As watch budgets go, this used to be a bit of a no-man’s land – not enough money to start investing in the big names, but a little too much to play fast and loose with the fashion brands. Then recessions hit, purse strings got tightened, which in turn bred a new kind of watch connoisseur – one who had knowledge and discernment but no longer possessed the readies for an investment purchase.
The mid-market saw that gauntlet and took it up with aplomb, which is why watches under £350 is now one of the most exciting and creative price points around. As you’re spending a bit more, you’ve got a few more mechanical watches available with movements varying from high-end Japanese to more basic Swiss. Not much in the way of precious metal here but definitely steel and steel that might even have seen the hand of a polisher.
This is also a sector that benefits from some digging around the more niche brands – they generally don’t have major marketing spend so every penny you’re outlaying goes straight into buying a damn fine watch. These are our favourites.
Citizen Promaster Diver
This is the absolute quintessence of a steel diving watch. And it’s a chrono, too. Being a Citizen, it is powered by its revolutionary Eco Drive, which was the first light-powered movement to place solar cells under the dial and boasts a six-month power reserve.
It also has the brand’s classic 6, 9 and 12 o’clock sub dial formation and is good to 200m, so ideal for Scuba diving. At 45mm, however, it is a substantial wrist presence, so maybe one to leave in the drawer when the wetsuit is exchanged for the business one.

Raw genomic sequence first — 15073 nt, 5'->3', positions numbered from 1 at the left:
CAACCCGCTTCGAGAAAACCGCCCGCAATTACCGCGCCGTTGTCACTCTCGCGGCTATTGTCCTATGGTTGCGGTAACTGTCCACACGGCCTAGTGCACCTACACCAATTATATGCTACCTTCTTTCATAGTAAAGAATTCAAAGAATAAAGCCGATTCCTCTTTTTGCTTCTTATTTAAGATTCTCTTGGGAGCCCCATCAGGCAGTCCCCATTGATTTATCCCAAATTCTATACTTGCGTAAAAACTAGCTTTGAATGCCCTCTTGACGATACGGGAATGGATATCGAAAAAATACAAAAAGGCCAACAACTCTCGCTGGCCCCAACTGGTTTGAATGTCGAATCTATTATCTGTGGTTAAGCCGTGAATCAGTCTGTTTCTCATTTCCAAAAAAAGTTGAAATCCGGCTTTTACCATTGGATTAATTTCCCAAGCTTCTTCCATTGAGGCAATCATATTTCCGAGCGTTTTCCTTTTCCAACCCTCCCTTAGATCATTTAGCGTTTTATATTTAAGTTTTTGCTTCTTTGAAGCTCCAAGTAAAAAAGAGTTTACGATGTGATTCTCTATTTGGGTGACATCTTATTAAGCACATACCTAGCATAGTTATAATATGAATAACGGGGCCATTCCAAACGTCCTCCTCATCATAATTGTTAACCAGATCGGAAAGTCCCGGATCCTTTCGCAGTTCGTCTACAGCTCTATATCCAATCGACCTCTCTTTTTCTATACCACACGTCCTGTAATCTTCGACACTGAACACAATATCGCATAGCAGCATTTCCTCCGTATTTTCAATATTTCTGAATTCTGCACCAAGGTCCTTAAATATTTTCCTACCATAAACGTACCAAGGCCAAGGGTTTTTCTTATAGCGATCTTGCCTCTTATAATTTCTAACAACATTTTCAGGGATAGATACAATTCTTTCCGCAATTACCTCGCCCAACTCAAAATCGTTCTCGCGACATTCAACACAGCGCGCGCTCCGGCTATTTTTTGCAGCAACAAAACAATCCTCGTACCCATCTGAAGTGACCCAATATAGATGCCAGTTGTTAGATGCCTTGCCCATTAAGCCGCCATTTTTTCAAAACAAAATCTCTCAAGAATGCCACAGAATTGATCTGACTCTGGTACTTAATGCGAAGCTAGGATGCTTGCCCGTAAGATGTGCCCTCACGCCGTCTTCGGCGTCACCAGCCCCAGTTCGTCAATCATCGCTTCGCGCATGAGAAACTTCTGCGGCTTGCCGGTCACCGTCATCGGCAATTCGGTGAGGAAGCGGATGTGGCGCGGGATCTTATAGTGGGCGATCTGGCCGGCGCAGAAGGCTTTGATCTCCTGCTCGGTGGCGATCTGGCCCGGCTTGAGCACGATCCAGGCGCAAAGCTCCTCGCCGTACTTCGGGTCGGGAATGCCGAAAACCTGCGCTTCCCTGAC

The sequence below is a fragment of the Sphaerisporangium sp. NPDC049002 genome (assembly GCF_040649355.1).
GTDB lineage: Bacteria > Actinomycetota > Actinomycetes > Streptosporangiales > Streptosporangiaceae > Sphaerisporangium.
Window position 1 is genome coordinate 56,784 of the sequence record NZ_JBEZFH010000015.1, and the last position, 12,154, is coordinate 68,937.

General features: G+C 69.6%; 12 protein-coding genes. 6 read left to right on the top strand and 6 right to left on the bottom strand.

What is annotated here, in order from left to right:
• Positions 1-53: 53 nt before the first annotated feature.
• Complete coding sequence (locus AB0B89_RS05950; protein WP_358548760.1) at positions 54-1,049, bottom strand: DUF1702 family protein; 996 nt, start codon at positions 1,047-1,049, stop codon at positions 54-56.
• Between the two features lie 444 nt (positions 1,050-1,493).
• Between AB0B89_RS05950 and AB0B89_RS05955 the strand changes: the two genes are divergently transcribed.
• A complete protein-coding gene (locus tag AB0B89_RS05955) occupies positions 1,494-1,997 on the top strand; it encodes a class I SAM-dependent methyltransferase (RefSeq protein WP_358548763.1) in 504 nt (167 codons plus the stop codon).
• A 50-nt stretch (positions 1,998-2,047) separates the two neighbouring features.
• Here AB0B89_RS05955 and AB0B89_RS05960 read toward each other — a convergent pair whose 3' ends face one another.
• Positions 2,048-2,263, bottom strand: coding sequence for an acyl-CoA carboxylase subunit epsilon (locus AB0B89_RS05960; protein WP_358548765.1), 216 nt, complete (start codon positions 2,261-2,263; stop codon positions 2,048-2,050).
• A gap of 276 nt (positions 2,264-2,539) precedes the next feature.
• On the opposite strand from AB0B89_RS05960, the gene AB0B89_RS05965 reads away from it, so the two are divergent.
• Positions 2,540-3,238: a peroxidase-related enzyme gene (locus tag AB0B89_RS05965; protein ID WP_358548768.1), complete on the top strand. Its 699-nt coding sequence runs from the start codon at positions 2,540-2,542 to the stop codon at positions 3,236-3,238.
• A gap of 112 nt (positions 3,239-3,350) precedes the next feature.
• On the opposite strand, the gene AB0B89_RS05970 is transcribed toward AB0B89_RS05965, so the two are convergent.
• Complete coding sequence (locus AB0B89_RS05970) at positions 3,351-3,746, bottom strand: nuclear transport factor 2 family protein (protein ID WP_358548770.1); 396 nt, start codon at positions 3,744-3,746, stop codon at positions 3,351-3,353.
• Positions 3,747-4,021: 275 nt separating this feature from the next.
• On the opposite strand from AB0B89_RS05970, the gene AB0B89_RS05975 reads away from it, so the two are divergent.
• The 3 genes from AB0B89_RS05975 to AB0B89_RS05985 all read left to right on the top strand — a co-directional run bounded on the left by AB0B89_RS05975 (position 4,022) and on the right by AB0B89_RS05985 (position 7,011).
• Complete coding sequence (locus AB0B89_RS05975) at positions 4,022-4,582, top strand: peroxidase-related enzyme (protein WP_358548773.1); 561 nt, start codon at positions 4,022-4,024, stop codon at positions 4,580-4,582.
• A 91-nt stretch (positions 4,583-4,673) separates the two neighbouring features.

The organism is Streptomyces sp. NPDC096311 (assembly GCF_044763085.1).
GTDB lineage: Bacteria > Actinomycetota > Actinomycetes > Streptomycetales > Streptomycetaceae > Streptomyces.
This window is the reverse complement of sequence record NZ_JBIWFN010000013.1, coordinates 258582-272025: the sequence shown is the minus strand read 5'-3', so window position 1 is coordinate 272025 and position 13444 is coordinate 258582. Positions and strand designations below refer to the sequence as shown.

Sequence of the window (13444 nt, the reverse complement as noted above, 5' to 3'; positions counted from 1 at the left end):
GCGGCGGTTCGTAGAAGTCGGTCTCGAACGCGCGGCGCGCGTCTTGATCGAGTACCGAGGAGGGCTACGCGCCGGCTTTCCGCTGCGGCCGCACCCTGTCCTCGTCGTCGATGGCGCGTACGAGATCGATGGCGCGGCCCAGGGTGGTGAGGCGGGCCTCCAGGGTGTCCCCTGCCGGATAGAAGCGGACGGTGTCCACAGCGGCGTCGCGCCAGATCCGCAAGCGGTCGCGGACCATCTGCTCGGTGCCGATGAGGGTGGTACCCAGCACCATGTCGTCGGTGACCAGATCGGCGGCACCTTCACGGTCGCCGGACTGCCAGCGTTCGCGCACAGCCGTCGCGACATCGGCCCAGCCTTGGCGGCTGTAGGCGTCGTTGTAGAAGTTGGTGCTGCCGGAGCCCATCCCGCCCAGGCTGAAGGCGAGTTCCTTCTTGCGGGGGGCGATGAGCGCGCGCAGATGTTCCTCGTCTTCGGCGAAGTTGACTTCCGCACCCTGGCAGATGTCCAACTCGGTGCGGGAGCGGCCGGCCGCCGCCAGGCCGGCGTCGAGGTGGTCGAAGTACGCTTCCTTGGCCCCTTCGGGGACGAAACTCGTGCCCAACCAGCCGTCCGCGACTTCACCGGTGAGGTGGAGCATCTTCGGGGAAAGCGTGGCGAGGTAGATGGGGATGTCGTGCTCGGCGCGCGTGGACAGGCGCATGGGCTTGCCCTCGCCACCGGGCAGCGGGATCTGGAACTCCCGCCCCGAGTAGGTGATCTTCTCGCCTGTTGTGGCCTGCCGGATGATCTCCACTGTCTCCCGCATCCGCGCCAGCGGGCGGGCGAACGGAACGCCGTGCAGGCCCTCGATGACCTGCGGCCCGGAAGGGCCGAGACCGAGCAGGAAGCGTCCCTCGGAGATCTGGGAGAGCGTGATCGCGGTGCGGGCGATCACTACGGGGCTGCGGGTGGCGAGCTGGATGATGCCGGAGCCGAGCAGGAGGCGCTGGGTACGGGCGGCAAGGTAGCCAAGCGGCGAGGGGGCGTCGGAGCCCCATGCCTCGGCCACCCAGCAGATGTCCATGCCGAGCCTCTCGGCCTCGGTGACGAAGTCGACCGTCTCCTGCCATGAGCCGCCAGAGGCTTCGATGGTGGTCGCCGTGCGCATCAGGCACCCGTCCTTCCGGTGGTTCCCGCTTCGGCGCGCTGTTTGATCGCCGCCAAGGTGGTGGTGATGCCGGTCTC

Baltic HMS 001 Blue Gilt
This is a brand that had watch connoisseurs talking before its Kickstarter campaign launched, something that says a lot about the desirability factor of these retro-inspired timepieces.
The founder of Baltic, Etienne Malec, took inspiration for his new brand from old notebooks that documented his father’s vintage watch purchases. All of them are automatics, featuring renowned Japanese Miyota or Chinese Seagull movements, and although made in China, assembly and quality control happens in Besançon, France.
The result is a gorgeous three-hander at a frankly ludicrous price.
Mondaine Helvetica Bold No 1
Where do you go creatively when you’ve based your entire brand on the Swiss railway clock? Well, in the case of Mondaine, you adapt another Helvetian icon, the font Helvetica.
This is a watch whose simplicity is deceiving. Look closer and you can see that the number 1 is used to create the shape of the lugs, the indices and hands are sized up in bold, while the 6 and 12 numerals, as well as the date and dial text, are left justified against a centre line, giving it that slightly off-centre look. Ideal for font geeks and roll neck lovers everywhere.
Tissot Everytime Swissmatic
When it comes to incredibly priced Swiss automatics, there is only one brand that should be your go-to – Tissot. However, this is a bargain even by Tissot’s standards.
The way it has managed to produce an automatic for just shy of £300 is by adapting the machine-made approach Swatch did for its Sistem51 but with less plastic, more metal, including the rotor, and stretching the power reserve to three days. And what you’re left with is a classic, minimalist everyday wearer with a modern Swiss heartbeat.
Certina DS Caimano